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August 3, 2007 Hatuma Dicalcic Phosphate proves benefits for generations in Feilding

‘Lime has always played a vital role in farming. When I was a kid I was very aware of how much lime was being applied to farms,’ recalls Don. ‘I can still remember the stockpiles of lime at the side of the railway line at Taonui.’

Farm Type Dairy
Farm Size 222ha (121 h, 20ha run-off, 81ha leased)
Years of dicalcic use 29
Application Dicalcic / Potash / Sulphur @ 500kg/ha + 500kg/ha Lime

‘My father, on frequent occasions, used to remind us of the many tons of bagged lime he carted from railway trucks to farms in the district. Some of this was mixed with superphosphate on the floor of sheds, then spread by various means, a lot of it spread on the hills by hand. The whole process must have been damned hard work, and if they didn’t see results with it, they would never have carried on. That’s where my appreciation for what Hatuma do to manufacture the dicalcic came from. This was followed up later when the Colyton Young Farmers Club went for a trip to Hatuma. After a tour of the plant, Joe Topp gave us a very stern lecture – the answer lay in nurturing the soil – today called sustainability – followed by some much appreciated hospitality!’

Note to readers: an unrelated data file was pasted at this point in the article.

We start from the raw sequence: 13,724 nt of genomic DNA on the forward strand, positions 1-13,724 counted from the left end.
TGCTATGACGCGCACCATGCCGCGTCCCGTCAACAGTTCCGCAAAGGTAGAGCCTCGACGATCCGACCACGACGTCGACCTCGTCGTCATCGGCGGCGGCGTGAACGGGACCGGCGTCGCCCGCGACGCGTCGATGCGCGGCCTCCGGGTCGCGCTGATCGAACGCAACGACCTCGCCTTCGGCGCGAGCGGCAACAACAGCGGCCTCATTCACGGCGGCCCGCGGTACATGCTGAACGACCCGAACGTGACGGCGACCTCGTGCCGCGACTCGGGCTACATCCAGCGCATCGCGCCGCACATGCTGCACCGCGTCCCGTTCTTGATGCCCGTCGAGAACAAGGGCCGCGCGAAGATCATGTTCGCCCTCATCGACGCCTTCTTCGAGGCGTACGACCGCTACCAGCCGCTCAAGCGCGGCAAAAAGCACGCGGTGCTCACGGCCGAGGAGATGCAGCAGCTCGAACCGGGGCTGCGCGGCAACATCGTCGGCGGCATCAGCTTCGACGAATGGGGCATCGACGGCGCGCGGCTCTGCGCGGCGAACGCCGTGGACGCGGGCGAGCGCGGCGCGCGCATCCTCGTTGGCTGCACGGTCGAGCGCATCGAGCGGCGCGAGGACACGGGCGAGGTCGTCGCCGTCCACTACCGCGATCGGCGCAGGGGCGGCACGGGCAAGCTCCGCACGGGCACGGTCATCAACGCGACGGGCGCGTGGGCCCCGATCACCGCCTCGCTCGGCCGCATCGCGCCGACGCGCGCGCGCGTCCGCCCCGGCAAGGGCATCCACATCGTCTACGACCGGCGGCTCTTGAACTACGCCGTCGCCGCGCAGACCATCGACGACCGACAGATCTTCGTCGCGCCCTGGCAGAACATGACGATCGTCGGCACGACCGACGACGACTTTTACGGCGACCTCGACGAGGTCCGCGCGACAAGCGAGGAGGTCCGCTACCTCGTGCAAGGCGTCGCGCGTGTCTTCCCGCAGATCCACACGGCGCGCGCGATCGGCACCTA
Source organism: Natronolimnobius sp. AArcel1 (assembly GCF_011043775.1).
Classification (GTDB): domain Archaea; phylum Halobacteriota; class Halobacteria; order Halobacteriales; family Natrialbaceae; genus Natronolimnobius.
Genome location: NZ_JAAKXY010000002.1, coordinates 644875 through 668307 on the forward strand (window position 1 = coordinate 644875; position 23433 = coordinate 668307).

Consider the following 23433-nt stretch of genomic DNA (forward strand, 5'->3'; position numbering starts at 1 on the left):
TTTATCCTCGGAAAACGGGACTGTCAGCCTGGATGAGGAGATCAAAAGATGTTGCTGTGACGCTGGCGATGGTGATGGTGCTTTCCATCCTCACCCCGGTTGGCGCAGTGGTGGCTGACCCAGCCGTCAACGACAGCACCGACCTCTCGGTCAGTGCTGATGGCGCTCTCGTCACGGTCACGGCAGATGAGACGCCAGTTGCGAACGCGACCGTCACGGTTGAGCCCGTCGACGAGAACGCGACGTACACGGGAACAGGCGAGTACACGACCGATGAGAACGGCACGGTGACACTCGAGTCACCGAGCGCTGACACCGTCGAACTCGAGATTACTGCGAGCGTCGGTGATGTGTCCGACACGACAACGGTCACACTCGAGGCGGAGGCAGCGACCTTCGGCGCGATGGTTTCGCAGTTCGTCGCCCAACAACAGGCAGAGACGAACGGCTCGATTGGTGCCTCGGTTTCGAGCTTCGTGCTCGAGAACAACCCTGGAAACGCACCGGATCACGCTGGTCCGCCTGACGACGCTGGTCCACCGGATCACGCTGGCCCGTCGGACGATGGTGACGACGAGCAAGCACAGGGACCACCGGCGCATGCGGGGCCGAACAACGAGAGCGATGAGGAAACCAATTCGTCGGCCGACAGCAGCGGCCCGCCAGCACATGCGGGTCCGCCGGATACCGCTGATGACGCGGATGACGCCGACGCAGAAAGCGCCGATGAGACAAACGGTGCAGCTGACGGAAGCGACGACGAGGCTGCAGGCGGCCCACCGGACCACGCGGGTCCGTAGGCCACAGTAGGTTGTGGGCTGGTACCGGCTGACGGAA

Don & Adrian Thurston

Don & Adrian Thurston

There’s a generational change happening where the crucial old practices are being discarded. Having a hay contracting business, the topics of fertiliser and grass growth are often discussed. Perhaps I am a little one-eyed, but we do see the results of various fertiliser applications. I have a genuine concern that there is nowhere near enough lime being applied for what the modern farmer is expecting to get from his soil. I’ve seen farmers move away from regular liming, substituting it for high analysis fertiliser, and for the first couple of years they have achieved good results┬ábased on what organic matter they’d built up. I believe that the time is rapidly approaching when some of these farms are going to have to start their build-up cycle again.

Some people spread lime every four or five years, but I believe it should be applied every year, if possible. I well remember properties in the district that had rushes almost to the top of the fences. Lime played a big part in transforming this land – I hope the rushes don’t get a chance to come back.

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